It is always hard to sum up a trip of this length, which has at times been frustrating, highly rewarding, great fun with our friends from previous journeys, sickening (literally), strenuous, and above all, culturally and intellectually stimulating. It has opened my eyes to the varieties of Islamic practice and thought. Certainly there is room for an Islam that is not fundamentalist, just as with Christianity, Judaism, and Buddhism. I have developed again, after many years, an appreciation of the humaness of the Greek and Roman Gods, with their sexuality, jealousy, pettiness, and appreciation of music and the arts. At the same time, I agree wholeheartedly with the sentiment expressed at the Antalya Museum, that the old pagan Gods were thought up as a way to explain natural forces that were scary and beyond comprehension. It is interesting that in this Muslim country, which forbids criticism of Attaturk, the statement is not seen as the blasphemous one that it is. I guess old Gods are fair game for criticism.

We in the West, may have distilled thousands of Gods to one, but he/she still serves the same purpose, at least to this writer. Faith is faith, and reason is reason, and there is not much room for both simultaneously.

On a different note, as a Jewish man, albeit a secular one, this was my first trip to Germany. Overall I found the environment and the people, and not just my friends, very much to my liking, forcing me yet again, to acknowledge that given the right circumstances, we are all capable of great evil and great good. The current situation of suicidal hostility between Israel and its neighbors, seventy years after the holocaust, only reinforces this view.

The Great Man himself

Posted by jonshapiro 03:42 Archived in Turkey Comments (4)


We have spent four enjoyable days hiking in the Tauros Mountains, high above the intensely developed coastline of southern Turkey. At 1250 meters, the sea is still visible down a long valley, right in front of our terrace at Gul Mountain House.


At times, we can even see the shoreline opposite Antalya Bay and the high mountains beyond.

Sea and Sky Merge in these pictures


It is different world up here in the shadow of Tahtali Dag, 2650 meters, still snow covered at the end of April.


The scenery is quite alpine, despite the relatively low elevation. There are sharp rocky peaks rising above the piney forests that cling to the flatter crevices on the cliffs. In between the mountains, are small villages with red tile roofs that have more goats than people.


It took the better part of the day to get here from Egirdir. The big bus to Antalya was fine, but the dolmus from the octogar (bus station) was very slow, taking almost 2 hours to go the 50k down the coast to Kemer. From there we contacted our hotel and they came to collect us. Thanks to Omar, the manager and cook, the food is fantastic, perhaps the best we have had in Turkey. Often he gives us a half a dozen mezes, including what is probably the best yoghurt ever, stuffed and smoked eggplant, salad, olives, homemade bread from the wood oven, soup, and then a main course of fish, chicken etc., also cooked in the same oven. Enough food for at least four people, and then a sizable breakfast as well, all included in the price of 130 Lira, a definite bargain.When we first arrived, the hotel was practically empty. Omar told us that summer is their busy time, and despite the heat, a lot of Russians make it up from the beaches in Kemer, including his Russian girlfriend. This time of year, it is mostly Europeans, and sometimes day trippers on a jeep safari, who stop for lunch.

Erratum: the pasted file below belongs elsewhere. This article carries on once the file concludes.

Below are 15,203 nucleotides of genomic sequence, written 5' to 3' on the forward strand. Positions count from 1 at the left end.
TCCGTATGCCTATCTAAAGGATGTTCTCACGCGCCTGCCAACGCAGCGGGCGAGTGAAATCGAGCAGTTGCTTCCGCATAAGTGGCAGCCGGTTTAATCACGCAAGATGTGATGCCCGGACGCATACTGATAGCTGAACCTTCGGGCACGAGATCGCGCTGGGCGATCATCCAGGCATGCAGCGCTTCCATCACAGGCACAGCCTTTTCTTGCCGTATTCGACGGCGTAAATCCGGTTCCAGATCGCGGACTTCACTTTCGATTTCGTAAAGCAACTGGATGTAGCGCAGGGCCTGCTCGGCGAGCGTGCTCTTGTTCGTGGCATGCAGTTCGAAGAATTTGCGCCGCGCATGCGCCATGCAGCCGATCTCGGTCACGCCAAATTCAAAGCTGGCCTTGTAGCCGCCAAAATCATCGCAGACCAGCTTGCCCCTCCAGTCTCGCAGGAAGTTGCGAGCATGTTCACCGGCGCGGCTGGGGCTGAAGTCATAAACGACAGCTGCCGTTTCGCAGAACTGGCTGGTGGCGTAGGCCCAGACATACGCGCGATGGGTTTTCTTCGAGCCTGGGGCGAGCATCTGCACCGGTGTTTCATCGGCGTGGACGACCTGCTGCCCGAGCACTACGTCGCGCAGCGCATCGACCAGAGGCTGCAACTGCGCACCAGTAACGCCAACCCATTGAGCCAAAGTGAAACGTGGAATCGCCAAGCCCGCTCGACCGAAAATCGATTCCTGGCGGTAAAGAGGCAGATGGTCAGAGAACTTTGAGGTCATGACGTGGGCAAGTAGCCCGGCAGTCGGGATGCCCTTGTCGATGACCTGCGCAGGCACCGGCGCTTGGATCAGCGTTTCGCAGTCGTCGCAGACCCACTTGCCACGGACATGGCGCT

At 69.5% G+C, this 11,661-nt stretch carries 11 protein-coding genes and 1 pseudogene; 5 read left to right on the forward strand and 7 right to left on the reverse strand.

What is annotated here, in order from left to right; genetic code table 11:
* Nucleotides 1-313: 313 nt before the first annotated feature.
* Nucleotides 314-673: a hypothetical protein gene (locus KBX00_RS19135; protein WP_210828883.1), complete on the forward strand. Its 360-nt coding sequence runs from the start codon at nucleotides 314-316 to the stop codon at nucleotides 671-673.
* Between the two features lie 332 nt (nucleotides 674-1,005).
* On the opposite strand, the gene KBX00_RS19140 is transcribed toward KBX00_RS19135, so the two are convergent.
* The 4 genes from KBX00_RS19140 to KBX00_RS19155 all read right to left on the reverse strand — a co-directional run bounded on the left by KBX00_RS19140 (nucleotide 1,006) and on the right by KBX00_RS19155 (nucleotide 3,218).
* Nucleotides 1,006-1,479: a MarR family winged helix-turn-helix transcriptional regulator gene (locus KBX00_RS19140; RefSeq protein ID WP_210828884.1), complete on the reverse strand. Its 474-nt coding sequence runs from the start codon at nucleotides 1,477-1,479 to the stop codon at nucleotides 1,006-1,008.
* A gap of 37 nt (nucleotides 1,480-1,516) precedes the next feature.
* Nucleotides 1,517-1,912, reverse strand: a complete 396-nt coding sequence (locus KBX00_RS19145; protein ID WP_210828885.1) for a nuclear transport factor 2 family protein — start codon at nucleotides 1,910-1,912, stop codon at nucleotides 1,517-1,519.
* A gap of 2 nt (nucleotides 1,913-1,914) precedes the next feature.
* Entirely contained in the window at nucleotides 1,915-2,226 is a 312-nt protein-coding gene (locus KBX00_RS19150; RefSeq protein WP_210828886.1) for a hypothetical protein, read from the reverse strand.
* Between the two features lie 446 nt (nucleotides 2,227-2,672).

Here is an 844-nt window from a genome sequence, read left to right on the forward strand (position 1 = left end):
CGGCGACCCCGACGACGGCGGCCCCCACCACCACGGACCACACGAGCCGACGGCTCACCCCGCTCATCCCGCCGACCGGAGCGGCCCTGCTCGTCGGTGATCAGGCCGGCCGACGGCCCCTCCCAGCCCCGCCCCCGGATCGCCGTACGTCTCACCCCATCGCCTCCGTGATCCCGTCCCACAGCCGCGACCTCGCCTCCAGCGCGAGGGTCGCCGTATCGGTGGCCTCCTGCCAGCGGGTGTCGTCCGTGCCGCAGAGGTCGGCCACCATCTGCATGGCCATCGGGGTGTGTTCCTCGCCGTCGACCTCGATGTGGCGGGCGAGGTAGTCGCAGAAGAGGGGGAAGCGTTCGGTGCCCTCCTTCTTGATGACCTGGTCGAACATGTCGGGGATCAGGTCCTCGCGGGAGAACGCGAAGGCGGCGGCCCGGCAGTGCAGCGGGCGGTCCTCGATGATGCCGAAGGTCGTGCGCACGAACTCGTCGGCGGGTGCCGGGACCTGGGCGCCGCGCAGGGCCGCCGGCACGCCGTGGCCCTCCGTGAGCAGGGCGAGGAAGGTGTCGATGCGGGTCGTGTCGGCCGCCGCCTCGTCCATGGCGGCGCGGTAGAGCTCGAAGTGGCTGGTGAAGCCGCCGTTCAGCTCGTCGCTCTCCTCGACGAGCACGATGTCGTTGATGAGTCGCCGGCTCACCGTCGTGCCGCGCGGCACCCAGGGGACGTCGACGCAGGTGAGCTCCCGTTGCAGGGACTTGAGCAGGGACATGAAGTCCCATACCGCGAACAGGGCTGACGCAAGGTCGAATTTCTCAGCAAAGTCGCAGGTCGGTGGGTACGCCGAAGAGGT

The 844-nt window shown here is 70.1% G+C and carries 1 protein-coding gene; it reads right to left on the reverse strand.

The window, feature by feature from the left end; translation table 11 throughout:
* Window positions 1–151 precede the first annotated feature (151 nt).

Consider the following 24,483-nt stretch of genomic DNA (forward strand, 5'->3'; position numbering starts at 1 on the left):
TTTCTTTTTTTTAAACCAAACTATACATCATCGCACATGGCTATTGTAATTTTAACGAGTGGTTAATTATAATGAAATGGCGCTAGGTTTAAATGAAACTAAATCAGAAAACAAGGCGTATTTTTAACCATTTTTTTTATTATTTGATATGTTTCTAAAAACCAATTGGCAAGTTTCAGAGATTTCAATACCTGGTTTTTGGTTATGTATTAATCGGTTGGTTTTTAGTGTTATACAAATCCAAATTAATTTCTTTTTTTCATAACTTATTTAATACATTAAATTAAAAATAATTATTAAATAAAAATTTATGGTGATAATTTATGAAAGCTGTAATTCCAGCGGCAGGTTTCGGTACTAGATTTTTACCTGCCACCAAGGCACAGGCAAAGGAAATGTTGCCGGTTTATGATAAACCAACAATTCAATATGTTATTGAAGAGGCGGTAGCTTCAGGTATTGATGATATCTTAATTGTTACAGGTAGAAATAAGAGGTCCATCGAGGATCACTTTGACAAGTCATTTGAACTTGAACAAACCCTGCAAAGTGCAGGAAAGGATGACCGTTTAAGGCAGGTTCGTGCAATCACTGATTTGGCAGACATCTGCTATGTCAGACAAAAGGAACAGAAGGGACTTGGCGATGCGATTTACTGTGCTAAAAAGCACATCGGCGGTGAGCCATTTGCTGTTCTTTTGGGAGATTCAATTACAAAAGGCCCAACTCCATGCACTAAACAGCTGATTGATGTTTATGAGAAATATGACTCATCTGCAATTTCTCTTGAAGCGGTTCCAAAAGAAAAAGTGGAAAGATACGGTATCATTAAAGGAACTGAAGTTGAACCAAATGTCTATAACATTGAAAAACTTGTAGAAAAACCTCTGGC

We spent day two hiking a section of the Lycian Way. Luckily two Dutch hikers showed up with good maps and a GPS because the trail markers were few and far between. Kate Clow's descriptions and maps were almost useless, in part because they assumed a starting point in Fethiye, a long way in the opposite direction.

View of Tahtali Dag from Lycian Way

After about 5 hours of rugged slogging on a trail with many twists and turns, brambles,etc, we arrived in Geldelme, a small village with an overpriced restaurant. But the beer really hit the spot. From there we walked part way back on the road when we were lucky enoubgh to hitch a ride in the back of a truck.

The next day we ignored the Lycian Way altogether, and walked down a couple of clicks back to the tiny village of Ovacik. We then followed a dirt track that a butted up against two large rock faces. After about 7K of relatively flat walking, there was an even smaller road heading up towards Tahtali Dag. We took it up towards the pass, eventually stopping in a subalpine meadow. Small purple, yellow and white flowers dotted the grass. The road continued, but we walked back the way we had come. Altogether it must have been 25K, a long but satisfying day.

Today, a shorter walk up the paved road in a different direction, and then to a village on the right. From there we scrambled close to the top of a nearby, but low mountain, and then back to another dirt road leading up and around the far side of the valley. We stopped for lunch in a field surrounded by old pines, with views looking out at the misty sea. We returned to the hotel for the last night and another huge and scrumptious dinner. There were an interesting mix of people now staying at the Mountain House. Several more Dutch couples, a couple of Brits, and a very friendly young couple from Australia, one of whom was originally from Moscow. After we finished dinner, not long before dark, a group of elderly Germans showed up after hiking all day.

Birds Flying just off hotel deck

All in all, it was a delightful and relaxing coda (or nearly so) to our time in Turkey.

Posted by jonshapiro 09:21 Archived in Turkey Tagged landscapes mountains postcards Comments (2)